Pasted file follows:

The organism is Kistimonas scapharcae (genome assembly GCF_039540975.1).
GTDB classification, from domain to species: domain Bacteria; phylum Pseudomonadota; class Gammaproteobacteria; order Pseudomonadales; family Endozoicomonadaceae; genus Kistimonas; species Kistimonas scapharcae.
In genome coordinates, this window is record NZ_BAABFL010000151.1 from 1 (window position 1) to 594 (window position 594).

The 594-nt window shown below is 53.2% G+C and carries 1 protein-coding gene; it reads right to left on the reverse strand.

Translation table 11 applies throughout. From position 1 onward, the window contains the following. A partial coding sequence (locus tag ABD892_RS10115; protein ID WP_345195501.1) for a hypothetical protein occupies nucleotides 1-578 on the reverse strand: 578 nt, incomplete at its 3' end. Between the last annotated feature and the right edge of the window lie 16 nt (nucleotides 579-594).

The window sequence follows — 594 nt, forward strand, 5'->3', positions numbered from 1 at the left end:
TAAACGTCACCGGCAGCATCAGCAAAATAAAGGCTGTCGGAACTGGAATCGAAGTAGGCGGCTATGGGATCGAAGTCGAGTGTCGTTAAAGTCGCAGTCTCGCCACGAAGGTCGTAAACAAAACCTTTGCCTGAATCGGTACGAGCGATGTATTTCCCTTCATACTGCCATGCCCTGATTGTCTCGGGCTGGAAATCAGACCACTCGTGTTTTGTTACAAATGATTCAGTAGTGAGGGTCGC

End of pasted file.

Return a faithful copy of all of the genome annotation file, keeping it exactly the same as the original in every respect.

The organism is Kistimonas scapharcae (genome assembly GCF_039540975.1).
GTDB classification, from domain to species: domain Bacteria; phylum Pseudomonadota; class Gammaproteobacteria; order Pseudomonadales; family Endozoicomonadaceae; genus Kistimonas; species Kistimonas scapharcae.
In genome coordinates, this window is record NZ_BAABFL010000151.1 from 1 (window position 1) to 594 (window position 594).

The 594-nt window shown below is 53.2% G+C and carries 1 protein-coding gene; it reads right to left on the reverse strand.

Translation table 11 applies throughout. From position 1 onward, the window contains the following. A partial coding sequence (locus tag ABD892_RS10115; protein ID WP_345195501.1) for a hypothetical protein occupies nucleotides 1-578 on the reverse strand: 578 nt, incomplete at its 3' end. Between the last annotated feature and the right edge of the window lie 16 nt (nucleotides 579-594).

The window sequence follows — 594 nt, forward strand, 5'->3', positions numbered from 1 at the left end:
TAAACGTCACCGGCAGCATCAGCAAAATAAAGGCTGTCGGAACTGGAATCGAAGTAGGCGGCTATGGGATCGAAGTCGAGTGTCGTTAAAGTCGCAGTCTCGCCACGAAGGTCGTAAACAAAACCTTTGCCTGAATCGGTACGAGCGATGTATTTCCCTTCATACTGCCATGCCCTGATTGTCTCGGGCTGGAAATCAGACCACTCGTGTTTTGTTACAAATGATTCAGTAGTGAGGGTCGC